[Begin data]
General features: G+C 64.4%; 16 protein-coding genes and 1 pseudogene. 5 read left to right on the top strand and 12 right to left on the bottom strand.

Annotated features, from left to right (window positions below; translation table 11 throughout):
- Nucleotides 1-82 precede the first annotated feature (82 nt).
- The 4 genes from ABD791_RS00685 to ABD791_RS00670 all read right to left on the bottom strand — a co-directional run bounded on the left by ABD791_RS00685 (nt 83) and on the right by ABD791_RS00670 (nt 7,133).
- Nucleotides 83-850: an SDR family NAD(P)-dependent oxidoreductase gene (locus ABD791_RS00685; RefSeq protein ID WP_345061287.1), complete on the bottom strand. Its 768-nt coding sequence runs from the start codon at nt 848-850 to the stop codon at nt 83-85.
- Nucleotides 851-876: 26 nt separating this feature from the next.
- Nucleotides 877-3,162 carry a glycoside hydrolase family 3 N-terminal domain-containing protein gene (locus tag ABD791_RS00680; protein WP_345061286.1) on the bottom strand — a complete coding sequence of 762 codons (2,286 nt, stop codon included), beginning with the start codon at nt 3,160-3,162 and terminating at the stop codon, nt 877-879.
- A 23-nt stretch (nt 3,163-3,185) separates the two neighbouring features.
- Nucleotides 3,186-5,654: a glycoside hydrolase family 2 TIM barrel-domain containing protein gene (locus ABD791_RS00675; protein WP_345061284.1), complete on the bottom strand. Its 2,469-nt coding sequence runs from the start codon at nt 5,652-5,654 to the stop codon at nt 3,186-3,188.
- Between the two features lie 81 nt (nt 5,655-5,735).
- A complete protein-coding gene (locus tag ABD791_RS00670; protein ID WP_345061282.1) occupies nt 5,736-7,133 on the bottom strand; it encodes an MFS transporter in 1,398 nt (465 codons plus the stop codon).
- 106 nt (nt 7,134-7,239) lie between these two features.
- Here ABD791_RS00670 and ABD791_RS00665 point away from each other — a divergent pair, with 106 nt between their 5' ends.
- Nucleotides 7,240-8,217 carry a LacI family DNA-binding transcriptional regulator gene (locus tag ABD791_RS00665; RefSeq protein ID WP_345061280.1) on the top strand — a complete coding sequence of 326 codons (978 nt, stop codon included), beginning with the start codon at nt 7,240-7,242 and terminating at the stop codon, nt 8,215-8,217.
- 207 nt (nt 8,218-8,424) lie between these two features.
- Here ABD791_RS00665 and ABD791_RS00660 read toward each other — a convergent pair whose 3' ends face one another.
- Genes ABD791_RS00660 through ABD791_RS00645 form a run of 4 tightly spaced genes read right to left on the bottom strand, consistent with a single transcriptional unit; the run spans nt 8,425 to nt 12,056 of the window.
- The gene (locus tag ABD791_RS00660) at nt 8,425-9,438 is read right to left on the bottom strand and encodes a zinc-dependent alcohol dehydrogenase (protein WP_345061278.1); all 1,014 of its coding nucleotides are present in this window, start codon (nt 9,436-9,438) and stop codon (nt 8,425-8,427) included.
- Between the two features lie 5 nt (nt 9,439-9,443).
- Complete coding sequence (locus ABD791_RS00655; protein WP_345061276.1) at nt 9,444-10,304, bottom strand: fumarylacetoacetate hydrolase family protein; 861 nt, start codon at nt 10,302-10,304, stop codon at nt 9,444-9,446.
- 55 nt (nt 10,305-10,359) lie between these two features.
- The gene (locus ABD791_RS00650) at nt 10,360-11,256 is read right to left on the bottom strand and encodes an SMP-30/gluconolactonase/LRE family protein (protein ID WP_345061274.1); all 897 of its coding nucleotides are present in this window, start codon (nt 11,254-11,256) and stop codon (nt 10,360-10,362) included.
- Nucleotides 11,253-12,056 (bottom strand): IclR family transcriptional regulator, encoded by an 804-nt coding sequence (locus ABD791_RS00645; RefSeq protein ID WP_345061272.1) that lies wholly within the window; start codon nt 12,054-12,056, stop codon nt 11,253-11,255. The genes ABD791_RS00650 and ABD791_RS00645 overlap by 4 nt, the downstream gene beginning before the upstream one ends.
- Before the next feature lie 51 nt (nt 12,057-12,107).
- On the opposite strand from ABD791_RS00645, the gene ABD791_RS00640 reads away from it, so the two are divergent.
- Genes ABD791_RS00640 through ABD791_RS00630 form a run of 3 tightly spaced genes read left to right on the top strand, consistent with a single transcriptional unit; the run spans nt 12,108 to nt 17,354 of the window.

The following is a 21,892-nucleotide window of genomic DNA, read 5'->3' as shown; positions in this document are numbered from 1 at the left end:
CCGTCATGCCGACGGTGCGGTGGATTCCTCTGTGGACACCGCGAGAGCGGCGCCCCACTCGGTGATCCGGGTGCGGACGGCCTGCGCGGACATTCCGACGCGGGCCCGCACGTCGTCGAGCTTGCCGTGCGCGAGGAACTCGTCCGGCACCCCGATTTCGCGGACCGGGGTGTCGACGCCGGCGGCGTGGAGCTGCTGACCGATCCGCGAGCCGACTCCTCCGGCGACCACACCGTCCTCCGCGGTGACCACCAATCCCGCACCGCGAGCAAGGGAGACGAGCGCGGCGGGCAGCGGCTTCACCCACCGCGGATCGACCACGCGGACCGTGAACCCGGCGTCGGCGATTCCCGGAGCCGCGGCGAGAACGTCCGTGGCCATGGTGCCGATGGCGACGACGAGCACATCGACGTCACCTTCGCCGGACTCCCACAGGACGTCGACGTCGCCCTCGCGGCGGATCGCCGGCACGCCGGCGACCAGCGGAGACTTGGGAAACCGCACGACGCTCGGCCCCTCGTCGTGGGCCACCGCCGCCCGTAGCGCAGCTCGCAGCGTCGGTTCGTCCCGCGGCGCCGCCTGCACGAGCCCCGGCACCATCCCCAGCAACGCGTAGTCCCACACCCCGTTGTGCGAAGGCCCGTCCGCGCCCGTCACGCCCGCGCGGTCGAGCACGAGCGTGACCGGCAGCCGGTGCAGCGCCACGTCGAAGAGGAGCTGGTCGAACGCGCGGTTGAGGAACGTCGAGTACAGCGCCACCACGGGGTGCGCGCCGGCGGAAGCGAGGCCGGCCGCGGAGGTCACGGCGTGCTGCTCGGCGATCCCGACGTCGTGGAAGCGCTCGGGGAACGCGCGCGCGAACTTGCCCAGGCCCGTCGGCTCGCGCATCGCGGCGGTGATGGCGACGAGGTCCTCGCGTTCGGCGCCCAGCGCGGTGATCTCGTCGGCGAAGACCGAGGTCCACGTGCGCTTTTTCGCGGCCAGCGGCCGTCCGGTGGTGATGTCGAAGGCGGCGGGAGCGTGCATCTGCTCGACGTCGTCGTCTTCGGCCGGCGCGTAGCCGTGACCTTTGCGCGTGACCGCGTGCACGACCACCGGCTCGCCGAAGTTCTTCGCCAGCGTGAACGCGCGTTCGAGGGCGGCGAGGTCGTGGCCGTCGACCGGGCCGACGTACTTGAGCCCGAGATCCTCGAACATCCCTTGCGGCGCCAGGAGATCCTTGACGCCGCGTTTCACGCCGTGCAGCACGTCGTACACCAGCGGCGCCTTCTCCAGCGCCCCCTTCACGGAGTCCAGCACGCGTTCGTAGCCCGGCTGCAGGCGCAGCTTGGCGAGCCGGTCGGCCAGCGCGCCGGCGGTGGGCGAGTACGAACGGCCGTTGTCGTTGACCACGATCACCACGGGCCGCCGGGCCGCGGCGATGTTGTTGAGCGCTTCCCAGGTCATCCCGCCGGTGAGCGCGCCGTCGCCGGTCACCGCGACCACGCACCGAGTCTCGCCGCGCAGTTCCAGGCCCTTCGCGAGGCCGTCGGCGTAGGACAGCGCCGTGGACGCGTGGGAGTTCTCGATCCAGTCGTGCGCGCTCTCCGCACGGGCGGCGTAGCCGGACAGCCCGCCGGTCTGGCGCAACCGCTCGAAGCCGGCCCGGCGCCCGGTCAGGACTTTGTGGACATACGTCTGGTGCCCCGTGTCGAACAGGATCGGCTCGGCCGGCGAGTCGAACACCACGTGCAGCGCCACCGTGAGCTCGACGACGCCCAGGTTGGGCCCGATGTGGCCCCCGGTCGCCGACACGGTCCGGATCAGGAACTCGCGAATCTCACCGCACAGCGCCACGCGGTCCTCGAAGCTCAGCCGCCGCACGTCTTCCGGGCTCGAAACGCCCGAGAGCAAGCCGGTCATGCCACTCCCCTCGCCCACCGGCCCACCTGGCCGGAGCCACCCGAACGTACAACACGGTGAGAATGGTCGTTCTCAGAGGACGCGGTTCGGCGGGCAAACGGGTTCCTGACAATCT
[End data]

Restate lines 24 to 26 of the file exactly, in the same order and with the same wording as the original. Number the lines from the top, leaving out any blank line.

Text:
- Before the next feature lie 51 nt (nt 12,057-12,107).
- On the opposite strand from ABD791_RS00645, the gene ABD791_RS00640 reads away from it, so the two are divergent.
- Genes ABD791_RS00640 through ABD791_RS00630 form a run of 3 tightly spaced genes read left to right on the top strand, consistent with a single transcriptional unit; the run spans nt 12,108 to nt 17,354 of the window.